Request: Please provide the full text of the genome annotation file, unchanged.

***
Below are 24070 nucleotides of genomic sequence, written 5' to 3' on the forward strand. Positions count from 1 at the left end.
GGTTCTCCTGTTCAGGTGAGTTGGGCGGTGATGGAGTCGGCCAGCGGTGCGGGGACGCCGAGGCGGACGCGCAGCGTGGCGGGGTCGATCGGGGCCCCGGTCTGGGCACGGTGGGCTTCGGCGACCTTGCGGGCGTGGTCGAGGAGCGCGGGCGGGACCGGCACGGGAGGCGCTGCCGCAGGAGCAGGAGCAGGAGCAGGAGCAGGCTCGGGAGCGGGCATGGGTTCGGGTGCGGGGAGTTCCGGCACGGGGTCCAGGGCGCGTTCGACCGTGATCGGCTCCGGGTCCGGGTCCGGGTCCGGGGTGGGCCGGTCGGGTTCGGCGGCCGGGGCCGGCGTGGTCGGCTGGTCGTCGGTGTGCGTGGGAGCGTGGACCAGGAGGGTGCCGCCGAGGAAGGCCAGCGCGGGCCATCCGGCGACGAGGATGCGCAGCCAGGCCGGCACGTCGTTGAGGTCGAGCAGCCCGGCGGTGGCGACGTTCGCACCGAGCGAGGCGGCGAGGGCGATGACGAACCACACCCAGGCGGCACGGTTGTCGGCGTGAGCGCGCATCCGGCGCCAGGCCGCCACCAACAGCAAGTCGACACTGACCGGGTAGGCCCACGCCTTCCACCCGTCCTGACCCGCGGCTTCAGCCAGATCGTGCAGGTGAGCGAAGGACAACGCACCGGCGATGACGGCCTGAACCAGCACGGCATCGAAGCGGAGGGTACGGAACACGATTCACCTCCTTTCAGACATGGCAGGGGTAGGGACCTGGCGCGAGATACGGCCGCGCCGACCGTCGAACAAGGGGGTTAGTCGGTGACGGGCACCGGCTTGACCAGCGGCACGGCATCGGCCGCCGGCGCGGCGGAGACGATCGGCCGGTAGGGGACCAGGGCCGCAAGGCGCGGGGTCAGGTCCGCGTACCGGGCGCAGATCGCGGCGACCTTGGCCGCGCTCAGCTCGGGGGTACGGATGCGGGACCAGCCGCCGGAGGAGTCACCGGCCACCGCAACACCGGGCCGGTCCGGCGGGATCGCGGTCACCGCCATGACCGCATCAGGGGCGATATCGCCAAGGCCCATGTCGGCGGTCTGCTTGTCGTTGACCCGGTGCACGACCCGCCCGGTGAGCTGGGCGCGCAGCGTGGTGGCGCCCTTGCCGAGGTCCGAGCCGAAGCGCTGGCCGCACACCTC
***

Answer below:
Below are 24070 nucleotides of genomic sequence, written 5' to 3' on the forward strand. Positions count from 1 at the left end.
GGTTCTCCTGTTCAGGTGAGTTGGGCGGTGATGGAGTCGGCCAGCGGTGCGGGGACGCCGAGGCGGACGCGCAGCGTGGCGGGGTCGATCGGGGCCCCGGTCTGGGCACGGTGGGCTTCGGCGACCTTGCGGGCGTGGTCGAGGAGCGCGGGCGGGACCGGCACGGGAGGCGCTGCCGCAGGAGCAGGAGCAGGAGCAGGAGCAGGCTCGGGAGCGGGCATGGGTTCGGGTGCGGGGAGTTCCGGCACGGGGTCCAGGGCGCGTTCGACCGTGATCGGCTCCGGGTCCGGGTCCGGGTCCGGGGTGGGCCGGTCGGGTTCGGCGGCCGGGGCCGGCGTGGTCGGCTGGTCGTCGGTGTGCGTGGGAGCGTGGACCAGGAGGGTGCCGCCGAGGAAGGCCAGCGCGGGCCATCCGGCGACGAGGATGCGCAGCCAGGCCGGCACGTCGTTGAGGTCGAGCAGCCCGGCGGTGGCGACGTTCGCACCGAGCGAGGCGGCGAGGGCGATGACGAACCACACCCAGGCGGCACGGTTGTCGGCGTGAGCGCGCATCCGGCGCCAGGCCGCCACCAACAGCAAGTCGACACTGACCGGGTAGGCCCACGCCTTCCACCCGTCCTGACCCGCGGCTTCAGCCAGATCGTGCAGGTGAGCGAAGGACAACGCACCGGCGATGACGGCCTGAACCAGCACGGCATCGAAGCGGAGGGTACGGAACACGATTCACCTCCTTTCAGACATGGCAGGGGTAGGGACCTGGCGCGAGATACGGCCGCGCCGACCGTCGAACAAGGGGGTTAGTCGGTGACGGGCACCGGCTTGACCAGCGGCACGGCATCGGCCGCCGGCGCGGCGGAGACGATCGGCCGGTAGGGGACCAGGGCCGCAAGGCGCGGGGTCAGGTCCGCGTACCGGGCGCAGATCGCGGCGACCTTGGCCGCGCTCAGCTCGGGGGTACGGATGCGGGACCAGCCGCCGGAGGAGTCACCGGCCACCGCAACACCGGGCCGGTCCGGCGGGATCGCGGTCACCGCCATGACCGCATCAGGGGCGATATCGCCAAGGCCCATGTCGGCGGTCTGCTTGTCGTTGACCCGGTGCACGACCCGCCCGGTGAGCTGGGCGCGCAGCGTGGTGGCGCCCTTGCCGAGGTCCGAGCCGAAGCGCTGGCCGCACACCTC